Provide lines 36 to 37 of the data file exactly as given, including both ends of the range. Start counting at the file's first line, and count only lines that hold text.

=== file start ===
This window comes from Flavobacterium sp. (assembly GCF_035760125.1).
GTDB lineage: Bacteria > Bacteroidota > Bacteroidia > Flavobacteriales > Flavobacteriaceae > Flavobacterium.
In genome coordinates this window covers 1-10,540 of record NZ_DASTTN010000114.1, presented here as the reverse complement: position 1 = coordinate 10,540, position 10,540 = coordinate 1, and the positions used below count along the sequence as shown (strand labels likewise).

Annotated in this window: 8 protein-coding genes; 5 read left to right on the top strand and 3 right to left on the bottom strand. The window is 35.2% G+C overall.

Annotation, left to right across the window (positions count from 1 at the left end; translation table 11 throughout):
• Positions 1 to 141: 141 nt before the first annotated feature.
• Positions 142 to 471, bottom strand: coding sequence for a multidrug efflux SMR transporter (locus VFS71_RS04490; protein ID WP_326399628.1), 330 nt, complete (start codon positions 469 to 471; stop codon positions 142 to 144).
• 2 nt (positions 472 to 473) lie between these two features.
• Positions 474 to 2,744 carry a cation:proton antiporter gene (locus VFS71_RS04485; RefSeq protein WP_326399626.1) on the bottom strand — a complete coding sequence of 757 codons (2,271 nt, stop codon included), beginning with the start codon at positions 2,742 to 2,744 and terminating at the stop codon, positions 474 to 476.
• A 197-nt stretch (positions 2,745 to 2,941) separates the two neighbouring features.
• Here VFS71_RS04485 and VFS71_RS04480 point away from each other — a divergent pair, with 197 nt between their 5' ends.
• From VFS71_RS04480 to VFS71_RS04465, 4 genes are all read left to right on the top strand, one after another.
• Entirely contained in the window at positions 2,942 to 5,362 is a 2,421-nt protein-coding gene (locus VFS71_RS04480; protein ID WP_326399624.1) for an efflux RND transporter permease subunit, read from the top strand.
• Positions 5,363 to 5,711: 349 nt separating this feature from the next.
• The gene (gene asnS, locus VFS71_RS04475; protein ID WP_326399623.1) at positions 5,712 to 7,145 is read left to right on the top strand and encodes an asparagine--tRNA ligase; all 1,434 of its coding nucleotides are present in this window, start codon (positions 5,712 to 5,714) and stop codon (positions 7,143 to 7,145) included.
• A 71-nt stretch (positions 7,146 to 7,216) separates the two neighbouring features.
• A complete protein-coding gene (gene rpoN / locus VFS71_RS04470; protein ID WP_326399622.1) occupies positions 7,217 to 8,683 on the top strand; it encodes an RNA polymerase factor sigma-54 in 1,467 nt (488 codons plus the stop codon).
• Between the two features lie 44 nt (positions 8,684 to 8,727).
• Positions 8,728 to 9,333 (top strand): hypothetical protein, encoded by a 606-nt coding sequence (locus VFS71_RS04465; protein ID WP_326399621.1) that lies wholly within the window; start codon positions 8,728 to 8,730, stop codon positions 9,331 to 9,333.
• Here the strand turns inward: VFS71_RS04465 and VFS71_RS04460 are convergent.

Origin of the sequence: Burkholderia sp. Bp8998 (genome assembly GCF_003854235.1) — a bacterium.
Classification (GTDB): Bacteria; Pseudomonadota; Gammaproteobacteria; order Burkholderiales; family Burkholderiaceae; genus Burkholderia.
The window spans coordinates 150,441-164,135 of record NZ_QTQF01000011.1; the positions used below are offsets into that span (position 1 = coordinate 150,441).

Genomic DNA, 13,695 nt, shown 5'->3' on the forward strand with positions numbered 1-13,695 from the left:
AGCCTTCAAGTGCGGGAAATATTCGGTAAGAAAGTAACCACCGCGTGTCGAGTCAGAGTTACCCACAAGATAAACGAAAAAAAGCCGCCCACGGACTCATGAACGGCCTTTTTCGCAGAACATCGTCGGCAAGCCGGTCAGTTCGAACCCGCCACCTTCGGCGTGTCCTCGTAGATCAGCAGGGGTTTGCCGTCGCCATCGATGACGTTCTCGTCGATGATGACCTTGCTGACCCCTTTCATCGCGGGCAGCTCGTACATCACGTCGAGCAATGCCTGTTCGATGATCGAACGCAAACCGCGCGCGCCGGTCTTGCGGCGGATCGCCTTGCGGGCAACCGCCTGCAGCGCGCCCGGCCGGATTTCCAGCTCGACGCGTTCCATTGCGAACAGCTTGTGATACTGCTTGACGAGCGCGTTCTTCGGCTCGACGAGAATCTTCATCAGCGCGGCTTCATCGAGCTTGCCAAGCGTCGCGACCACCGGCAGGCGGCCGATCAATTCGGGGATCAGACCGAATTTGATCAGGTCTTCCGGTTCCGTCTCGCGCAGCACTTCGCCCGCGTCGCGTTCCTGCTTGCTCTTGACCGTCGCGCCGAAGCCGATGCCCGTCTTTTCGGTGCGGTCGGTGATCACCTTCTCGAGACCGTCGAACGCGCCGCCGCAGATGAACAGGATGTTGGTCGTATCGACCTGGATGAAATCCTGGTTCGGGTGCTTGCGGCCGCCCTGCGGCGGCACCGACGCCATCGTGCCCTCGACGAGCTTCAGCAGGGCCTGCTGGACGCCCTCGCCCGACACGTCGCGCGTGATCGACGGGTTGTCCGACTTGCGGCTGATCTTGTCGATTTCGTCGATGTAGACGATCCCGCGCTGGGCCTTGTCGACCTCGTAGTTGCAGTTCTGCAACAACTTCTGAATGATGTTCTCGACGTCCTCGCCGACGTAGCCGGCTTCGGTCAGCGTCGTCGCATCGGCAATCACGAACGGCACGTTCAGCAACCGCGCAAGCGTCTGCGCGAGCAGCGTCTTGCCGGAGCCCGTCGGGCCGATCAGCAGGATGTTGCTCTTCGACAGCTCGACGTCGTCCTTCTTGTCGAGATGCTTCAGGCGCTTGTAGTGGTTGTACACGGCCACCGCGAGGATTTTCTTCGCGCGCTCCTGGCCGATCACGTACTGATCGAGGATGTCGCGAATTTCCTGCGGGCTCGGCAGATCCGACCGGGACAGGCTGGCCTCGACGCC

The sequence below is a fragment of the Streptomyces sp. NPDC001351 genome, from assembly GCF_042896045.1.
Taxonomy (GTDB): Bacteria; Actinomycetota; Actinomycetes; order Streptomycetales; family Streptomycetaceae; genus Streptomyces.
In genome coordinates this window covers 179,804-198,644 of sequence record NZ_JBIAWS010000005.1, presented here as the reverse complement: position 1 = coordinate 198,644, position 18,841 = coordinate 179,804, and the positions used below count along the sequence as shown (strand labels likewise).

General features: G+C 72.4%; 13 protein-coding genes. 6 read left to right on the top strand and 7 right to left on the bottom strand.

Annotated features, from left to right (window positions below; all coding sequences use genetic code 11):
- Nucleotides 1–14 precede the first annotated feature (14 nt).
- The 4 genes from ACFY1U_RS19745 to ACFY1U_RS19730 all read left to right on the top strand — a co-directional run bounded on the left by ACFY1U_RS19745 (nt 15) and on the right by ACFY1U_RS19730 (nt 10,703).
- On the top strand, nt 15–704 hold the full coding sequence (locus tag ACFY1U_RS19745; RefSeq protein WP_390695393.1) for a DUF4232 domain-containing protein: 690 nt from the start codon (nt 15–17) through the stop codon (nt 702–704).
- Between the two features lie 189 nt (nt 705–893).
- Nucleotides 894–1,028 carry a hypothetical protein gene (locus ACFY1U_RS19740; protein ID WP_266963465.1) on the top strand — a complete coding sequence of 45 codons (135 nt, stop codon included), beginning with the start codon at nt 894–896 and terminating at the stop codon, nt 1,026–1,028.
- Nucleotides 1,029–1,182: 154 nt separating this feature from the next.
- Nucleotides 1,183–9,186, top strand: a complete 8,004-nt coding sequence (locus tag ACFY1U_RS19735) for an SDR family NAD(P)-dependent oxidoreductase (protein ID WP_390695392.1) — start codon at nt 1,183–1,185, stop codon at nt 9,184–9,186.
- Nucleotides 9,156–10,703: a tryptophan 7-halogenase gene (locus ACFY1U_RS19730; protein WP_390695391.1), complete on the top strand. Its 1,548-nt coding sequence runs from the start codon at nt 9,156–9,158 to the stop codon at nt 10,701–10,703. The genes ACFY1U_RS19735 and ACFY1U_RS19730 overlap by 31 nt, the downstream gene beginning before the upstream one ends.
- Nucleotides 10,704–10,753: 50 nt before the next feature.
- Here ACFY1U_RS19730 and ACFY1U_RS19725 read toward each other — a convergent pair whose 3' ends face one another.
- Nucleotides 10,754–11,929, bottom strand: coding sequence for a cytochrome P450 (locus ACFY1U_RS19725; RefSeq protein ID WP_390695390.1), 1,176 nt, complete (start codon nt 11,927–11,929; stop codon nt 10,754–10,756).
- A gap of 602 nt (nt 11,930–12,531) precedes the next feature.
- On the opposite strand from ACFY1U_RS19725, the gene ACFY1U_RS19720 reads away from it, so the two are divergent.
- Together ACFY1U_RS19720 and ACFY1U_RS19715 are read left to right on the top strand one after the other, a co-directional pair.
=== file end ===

- Nucleotides 1,029–1,182: 154 nt separating this feature from the next.
- Nucleotides 1,183–9,186, top strand: a complete 8,004-nt coding sequence (locus tag ACFY1U_RS19735) for an SDR family NAD(P)-dependent oxidoreductase (protein ID WP_390695392.1) — start codon at nt 1,183–1,185, stop codon at nt 9,184–9,186.